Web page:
The majestic and haunting beauty of the Italian Alps is the setting of the first meeting of Enza, a practical beauty, and Ciro, a strapping mountain boy, who meet as teenagers, despite growing up in villages just a few miles apart. At the turn of the last century, when Ciro catches the local priest in a scandal, he is banished from his village and sent to hide in America as an apprentice to a shoemaker in Little Italy.Read more...
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- More About The Shoemaker's Wife by Adriana TrigianiOverview
The majestic and haunting beauty of the Italian Alps is the setting of the first meeting of Enza, a practical beauty, and Ciro, a strapping mountain boy, who meet as teenagers, despite growing up in villages just a few miles apart. At the turn of the last century, when Ciro catches the local priest in a scandal, he is banished from his village and sent to hide in America as an apprentice to a shoemaker in Little Italy. Without explanation, he leaves a bereft Enza behind. Soon, Enza's family faces disaster and she, too, is forced to go to America with her father to secure their future.
Unbeknownst to one another, they both build fledgling lives in America, Ciro masters shoemaking and Enza takes a factory job in Hoboken until fate intervenes and reunites them. But it is too late: Ciro has volunteered to serve in World War I and Enza, determined to forge a life without him, begins her impressive career as a seamstress at the Metropolitan Opera House that will sweep her into the glamorous salons of Manhattan and into the life of the international singing sensation, Enrico Caruso.
From the stately mansions of Carnegie Hill, to the cobblestone streets of Little Italy, over the perilous cliffs of northern Italy, to the white-capped lakes of northern Minnesota, these star-crossed lovers meet and separate, until, finally, the power of their love changes both of their lives forever.
Lush and evocative, told in tantalizing detail and enriched with lovable, unforgettable characters, The Shoemaker's Wife is a portrait of the times, the places and the people who defined the immigrant experience, claiming their portion of the American dream with ambition and resolve, cutting it to fit their needs like the finest Italian silk.
This riveting historical epic of love and family, war and loss, risk and destiny is the novel Adriana Trigiani was born to write, one inspired by her own family history and the love of tradition that has propelled her body of bestselling novels to international acclaim. Like Lucia, Lucia, The Shoemaker's Wife defines an era with clarity and splendor, with operatic scope and a vivid cast of characters who will live on in the imaginations of readers for years to come.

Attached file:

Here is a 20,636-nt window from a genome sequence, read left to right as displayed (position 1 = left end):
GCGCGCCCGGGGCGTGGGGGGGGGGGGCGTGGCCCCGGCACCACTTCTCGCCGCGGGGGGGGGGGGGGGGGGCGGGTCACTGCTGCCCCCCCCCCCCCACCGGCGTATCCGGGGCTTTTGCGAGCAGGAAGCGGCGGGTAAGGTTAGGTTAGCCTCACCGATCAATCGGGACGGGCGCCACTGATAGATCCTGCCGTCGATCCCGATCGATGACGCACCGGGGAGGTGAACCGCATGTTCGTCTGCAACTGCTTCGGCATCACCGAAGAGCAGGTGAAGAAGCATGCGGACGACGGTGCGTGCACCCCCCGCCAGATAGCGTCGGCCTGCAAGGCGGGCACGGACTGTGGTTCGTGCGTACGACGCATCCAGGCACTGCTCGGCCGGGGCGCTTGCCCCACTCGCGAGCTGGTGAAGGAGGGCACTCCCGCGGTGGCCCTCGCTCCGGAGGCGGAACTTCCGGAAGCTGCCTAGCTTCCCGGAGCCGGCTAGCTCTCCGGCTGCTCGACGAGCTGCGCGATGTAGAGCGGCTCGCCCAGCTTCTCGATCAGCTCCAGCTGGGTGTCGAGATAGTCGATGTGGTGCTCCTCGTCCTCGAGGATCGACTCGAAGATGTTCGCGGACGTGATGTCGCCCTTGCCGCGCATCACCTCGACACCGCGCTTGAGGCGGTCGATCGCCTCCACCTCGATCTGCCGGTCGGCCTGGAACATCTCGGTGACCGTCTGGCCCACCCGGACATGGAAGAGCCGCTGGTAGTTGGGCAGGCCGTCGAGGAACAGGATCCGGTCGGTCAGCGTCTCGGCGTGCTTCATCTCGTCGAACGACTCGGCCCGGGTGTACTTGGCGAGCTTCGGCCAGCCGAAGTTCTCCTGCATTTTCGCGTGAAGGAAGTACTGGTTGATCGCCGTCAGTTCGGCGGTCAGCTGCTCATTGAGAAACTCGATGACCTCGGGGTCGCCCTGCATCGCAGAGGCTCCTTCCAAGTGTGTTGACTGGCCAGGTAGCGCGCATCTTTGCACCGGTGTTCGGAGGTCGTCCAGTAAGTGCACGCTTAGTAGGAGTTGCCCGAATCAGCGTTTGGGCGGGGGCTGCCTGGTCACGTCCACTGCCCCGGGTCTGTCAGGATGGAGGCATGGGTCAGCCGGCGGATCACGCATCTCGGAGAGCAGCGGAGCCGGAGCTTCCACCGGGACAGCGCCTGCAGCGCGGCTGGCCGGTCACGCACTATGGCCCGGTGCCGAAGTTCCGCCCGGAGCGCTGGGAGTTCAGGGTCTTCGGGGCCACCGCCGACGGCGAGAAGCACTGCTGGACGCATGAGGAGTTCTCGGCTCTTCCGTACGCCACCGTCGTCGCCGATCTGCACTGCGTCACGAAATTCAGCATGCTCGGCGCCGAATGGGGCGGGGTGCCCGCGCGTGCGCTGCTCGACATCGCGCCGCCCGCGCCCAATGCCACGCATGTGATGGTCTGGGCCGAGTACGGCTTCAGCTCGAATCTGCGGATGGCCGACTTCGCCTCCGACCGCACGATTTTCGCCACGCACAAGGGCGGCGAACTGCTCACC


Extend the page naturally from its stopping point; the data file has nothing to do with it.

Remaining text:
Publishers Weekly Reviews
Publishers Weekly® Reviews
- Reviewed in: Publishers Weekly, page .
- Review Date: 2012-05-14
- Reviewer: Staff
Trigiani's page-turning newest (after Viola in the Spotlight) is a sweeping saga that stretches across the World Wars, from Italy to America and back again. Ciro Lazzari and Enza Ravenelli grew up in nearby villages in Italy, but only meet when Ciro is hired to dig the grave for Enza's baby sister. Though they come from different backgrounds—Enza is the eldest daughter in a family of eight, while Ciro and his brother are raised by nuns after their father's death and mother's mental breakdown—the two nevertheless bond. But when Ciro catches a priest embracing a young girl, he is banished from the convent and must depart for New York City, where he apprentices as a shoemaker. Soon thereafter, Enza and her father journey to the U.S. to send money home to their struggling family. There, Enza becomes a talented seamstress and gets involved in the lushly detailed New York opera scene by making costumes for the Met. While in New York, Enza and Ciro reconnect, but Ciro is soon swept away to fight in WWI. When he returns and seeks Enza's hand in marriage, Enza, who is set to be betrothed to another man, must now weigh her possible futures: "A life with Ciro would be about family, a life with Vito would be about her." More than an epic romance, Trigiani's work pays homage to the tribulations of the immigrant experience, and the love that makes the journey and hardships worthwhile. (May)